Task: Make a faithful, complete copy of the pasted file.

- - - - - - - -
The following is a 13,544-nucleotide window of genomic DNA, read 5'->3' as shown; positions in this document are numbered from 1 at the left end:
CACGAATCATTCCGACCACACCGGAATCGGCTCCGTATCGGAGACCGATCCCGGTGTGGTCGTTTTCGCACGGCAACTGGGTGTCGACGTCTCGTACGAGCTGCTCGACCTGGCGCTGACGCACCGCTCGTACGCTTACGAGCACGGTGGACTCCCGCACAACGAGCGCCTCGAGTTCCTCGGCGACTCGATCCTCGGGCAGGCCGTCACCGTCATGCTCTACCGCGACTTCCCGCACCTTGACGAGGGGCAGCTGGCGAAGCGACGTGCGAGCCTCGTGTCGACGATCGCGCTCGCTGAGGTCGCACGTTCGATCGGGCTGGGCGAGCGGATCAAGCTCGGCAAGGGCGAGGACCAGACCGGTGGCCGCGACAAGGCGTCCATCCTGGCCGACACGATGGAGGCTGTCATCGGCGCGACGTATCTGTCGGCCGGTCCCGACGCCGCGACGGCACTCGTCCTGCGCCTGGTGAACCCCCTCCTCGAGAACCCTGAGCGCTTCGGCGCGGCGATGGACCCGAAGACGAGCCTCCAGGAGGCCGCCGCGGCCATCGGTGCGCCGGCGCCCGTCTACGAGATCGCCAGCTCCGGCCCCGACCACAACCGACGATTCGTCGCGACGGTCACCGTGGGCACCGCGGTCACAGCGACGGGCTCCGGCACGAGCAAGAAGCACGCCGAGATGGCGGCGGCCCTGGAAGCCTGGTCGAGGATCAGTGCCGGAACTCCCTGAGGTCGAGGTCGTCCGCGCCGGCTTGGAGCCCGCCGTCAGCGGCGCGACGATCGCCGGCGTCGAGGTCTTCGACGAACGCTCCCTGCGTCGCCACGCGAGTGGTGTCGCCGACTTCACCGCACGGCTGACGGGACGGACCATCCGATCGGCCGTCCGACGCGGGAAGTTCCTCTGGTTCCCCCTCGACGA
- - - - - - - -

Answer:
The following is a 13,544-nucleotide window of genomic DNA, read 5'->3' as shown; positions in this document are numbered from 1 at the left end:
CACGAATCATTCCGACCACACCGGAATCGGCTCCGTATCGGAGACCGATCCCGGTGTGGTCGTTTTCGCACGGCAACTGGGTGTCGACGTCTCGTACGAGCTGCTCGACCTGGCGCTGACGCACCGCTCGTACGCTTACGAGCACGGTGGACTCCCGCACAACGAGCGCCTCGAGTTCCTCGGCGACTCGATCCTCGGGCAGGCCGTCACCGTCATGCTCTACCGCGACTTCCCGCACCTTGACGAGGGGCAGCTGGCGAAGCGACGTGCGAGCCTCGTGTCGACGATCGCGCTCGCTGAGGTCGCACGTTCGATCGGGCTGGGCGAGCGGATCAAGCTCGGCAAGGGCGAGGACCAGACCGGTGGCCGCGACAAGGCGTCCATCCTGGCCGACACGATGGAGGCTGTCATCGGCGCGACGTATCTGTCGGCCGGTCCCGACGCCGCGACGGCACTCGTCCTGCGCCTGGTGAACCCCCTCCTCGAGAACCCTGAGCGCTTCGGCGCGGCGATGGACCCGAAGACGAGCCTCCAGGAGGCCGCCGCGGCCATCGGTGCGCCGGCGCCCGTCTACGAGATCGCCAGCTCCGGCCCCGACCACAACCGACGATTCGTCGCGACGGTCACCGTGGGCACCGCGGTCACAGCGACGGGCTCCGGCACGAGCAAGAAGCACGCCGAGATGGCGGCGGCCCTGGAAGCCTGGTCGAGGATCAGTGCCGGAACTCCCTGAGGTCGAGGTCGTCCGCGCCGGCTTGGAGCCCGCCGTCAGCGGCGCGACGATCGCCGGCGTCGAGGTCTTCGACGAACGCTCCCTGCGTCGCCACGCGAGTGGTGTCGCCGACTTCACCGCACGGCTGACGGGACGGACCATCCGATCGGCCGTCCGACGCGGGAAGTTCCTCTGGTTCCCCCTCGACGA